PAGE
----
New Home Insurance: 4 Avoidable Mistakes When Buying

New home insurance may be needed for a number of reasons. The policy’s terms may change, the borrower’s financial situation may change, a borrower may move to a house that is ill-suited for the current policy, the policy was bad and the borrower didn’t realize until it was too late, etc. Whatever the reasons, policyholders should avoid several mistakes that are commonly made when buying new home insurance.

Don’t Settle for the First Choice

When it comes to finding new home insurance, it is always prudent to shop around. Even if the policy that the borrower found first looks good, there is always a chance that there are other, better policies out there. Policyholders should consult as many sources as possible and carefully compare all the potentially good policies.

Pay Attention to Details

Many policyholders focus only on certain aspects of the insurance (mostly the rates), at the expense of everything else. However, rates are not the only indication of the policy’s merits. They should check the policy’s deductibles, premiums and any other fees. Policy omissions and hidden classes are sometimes concealed amidst legal jargon most policyholders don’t usually have the patience to read through. This is why they should carefully read the policy paragraph by paragraph. Ideally, they would have a legal professional on hand to clarify any legal terms. Policyholders should also check to see if the company is stringy with its claims or prone to raising rates after a first few months.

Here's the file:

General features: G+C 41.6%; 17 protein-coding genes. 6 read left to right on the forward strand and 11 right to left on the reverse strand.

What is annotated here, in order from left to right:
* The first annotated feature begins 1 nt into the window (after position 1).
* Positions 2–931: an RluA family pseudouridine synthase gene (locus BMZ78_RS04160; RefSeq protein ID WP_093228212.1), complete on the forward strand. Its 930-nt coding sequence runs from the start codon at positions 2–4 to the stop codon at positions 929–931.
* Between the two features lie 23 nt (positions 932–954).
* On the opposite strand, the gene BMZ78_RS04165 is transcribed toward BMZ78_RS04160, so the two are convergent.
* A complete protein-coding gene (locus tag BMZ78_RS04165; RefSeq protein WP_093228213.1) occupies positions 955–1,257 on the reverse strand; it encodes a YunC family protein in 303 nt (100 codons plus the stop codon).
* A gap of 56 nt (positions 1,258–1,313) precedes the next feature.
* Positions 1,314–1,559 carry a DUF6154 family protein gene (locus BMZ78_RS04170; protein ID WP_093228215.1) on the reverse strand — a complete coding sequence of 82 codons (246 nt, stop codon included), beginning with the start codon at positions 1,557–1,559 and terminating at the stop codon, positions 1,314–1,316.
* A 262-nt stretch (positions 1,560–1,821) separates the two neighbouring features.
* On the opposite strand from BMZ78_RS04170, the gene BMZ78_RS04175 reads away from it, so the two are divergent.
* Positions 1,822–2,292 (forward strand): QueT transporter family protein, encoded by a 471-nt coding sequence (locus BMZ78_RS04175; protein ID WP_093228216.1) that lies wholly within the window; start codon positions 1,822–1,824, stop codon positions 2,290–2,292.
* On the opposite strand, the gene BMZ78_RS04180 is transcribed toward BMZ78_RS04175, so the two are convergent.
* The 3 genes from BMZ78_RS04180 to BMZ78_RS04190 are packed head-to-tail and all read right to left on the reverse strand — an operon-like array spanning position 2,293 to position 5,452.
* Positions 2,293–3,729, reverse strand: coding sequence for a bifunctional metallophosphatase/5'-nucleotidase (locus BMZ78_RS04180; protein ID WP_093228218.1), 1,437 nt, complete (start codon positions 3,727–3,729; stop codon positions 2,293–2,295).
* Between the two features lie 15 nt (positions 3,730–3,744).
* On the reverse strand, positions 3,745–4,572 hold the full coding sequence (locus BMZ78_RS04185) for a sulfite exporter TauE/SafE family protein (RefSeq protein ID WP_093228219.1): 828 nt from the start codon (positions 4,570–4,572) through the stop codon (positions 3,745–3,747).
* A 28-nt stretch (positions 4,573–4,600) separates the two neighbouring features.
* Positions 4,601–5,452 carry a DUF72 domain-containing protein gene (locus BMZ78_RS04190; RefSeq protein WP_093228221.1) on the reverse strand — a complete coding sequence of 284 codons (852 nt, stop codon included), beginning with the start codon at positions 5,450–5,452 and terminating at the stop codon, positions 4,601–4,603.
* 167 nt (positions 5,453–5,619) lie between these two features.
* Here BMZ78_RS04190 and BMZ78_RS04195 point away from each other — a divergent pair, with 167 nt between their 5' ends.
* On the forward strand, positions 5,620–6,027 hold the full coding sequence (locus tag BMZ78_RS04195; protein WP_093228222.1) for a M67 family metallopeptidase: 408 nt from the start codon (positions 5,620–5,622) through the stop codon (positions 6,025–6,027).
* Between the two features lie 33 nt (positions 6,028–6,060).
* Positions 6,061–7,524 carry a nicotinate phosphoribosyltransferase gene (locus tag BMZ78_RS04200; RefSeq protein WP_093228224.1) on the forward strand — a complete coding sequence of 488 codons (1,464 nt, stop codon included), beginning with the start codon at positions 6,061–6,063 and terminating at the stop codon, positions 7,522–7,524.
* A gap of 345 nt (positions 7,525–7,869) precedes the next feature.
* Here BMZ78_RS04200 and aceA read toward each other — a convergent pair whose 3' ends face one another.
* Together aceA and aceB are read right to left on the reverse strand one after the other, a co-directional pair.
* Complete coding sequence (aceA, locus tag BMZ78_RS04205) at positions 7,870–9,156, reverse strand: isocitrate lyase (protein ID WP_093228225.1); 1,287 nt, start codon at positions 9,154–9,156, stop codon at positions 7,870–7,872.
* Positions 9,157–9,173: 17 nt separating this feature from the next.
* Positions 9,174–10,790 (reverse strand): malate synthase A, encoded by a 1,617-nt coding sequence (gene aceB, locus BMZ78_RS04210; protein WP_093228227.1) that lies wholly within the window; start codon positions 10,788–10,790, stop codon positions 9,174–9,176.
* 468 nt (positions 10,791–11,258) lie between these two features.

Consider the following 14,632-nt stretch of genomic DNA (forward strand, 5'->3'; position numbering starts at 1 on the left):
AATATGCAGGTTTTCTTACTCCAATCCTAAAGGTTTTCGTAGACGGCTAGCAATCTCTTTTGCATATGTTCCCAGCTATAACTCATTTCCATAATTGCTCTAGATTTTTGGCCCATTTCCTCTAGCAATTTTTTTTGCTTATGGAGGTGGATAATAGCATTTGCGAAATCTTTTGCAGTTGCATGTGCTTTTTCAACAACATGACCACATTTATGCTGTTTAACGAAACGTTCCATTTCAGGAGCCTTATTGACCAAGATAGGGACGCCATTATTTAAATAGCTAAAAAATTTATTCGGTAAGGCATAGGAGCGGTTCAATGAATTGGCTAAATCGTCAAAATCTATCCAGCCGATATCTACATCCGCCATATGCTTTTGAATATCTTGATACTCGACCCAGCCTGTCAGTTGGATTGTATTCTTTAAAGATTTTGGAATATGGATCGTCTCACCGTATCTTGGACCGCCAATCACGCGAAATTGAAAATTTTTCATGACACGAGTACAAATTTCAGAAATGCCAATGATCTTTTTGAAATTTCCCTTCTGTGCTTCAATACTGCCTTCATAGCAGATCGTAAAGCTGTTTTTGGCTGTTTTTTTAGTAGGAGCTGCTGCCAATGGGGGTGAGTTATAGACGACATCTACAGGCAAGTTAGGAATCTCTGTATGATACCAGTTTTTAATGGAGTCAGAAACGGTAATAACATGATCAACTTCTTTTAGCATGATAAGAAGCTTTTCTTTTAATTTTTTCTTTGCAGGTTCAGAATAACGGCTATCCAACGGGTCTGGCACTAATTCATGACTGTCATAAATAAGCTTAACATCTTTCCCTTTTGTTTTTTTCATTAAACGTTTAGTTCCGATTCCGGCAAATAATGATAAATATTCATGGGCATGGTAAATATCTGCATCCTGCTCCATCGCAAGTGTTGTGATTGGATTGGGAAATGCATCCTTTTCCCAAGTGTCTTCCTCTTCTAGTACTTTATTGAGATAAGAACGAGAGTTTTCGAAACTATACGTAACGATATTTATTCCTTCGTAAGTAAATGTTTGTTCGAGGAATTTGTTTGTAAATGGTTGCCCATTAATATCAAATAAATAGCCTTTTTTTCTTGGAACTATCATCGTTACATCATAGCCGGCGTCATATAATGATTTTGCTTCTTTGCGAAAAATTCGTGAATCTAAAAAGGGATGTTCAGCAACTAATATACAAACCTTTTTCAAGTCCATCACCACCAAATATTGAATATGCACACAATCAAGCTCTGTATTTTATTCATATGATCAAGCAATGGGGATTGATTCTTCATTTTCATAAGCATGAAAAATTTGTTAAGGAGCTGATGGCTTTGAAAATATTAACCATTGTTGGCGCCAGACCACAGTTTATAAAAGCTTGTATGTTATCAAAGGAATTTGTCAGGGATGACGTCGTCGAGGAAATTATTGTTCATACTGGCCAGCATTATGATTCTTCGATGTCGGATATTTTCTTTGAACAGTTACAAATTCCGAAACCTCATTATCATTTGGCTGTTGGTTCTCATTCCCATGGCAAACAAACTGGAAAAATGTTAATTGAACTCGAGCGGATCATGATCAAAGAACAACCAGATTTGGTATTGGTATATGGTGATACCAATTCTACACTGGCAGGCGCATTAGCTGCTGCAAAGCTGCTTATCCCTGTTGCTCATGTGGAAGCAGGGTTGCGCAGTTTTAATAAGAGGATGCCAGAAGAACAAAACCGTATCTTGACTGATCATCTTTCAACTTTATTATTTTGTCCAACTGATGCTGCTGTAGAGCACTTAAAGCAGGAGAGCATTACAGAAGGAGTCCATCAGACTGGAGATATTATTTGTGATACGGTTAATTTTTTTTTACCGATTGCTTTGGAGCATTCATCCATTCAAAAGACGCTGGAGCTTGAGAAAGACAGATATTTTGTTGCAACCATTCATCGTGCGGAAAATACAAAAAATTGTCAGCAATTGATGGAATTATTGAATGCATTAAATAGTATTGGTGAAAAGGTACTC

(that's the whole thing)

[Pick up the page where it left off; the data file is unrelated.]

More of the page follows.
Be Discerning About Insurance Agents

The simple fact of the matter is that not all insurance agents are equally qualified. Some may be more experienced, more dedicated and otherwise better than others. If the agent is under-qualified, policyholders may wind up dealing with more insurance-based problems than they otherwise would.  That is why policyholders should research home insurance agents before using their services.

Don’t Buy More Coverage Than Necessary

Insurance providers will try to sell policyholders as much insurance as possible, even if policyholders don’t really need it. Anything beyond the basics should be limited to the dangers the house is likely to face. For example, they may offer flood insurance even if the house is nowhere near any potential flood zone. They may try to persuade the policyholders to ensure land, even though it’s usually unnecessary. Policyholders should also be wary of any coverage that focuses on specific areas of the house – the general dwelling coverage is enough to cover everything just fine.

blog comments powered by Disqus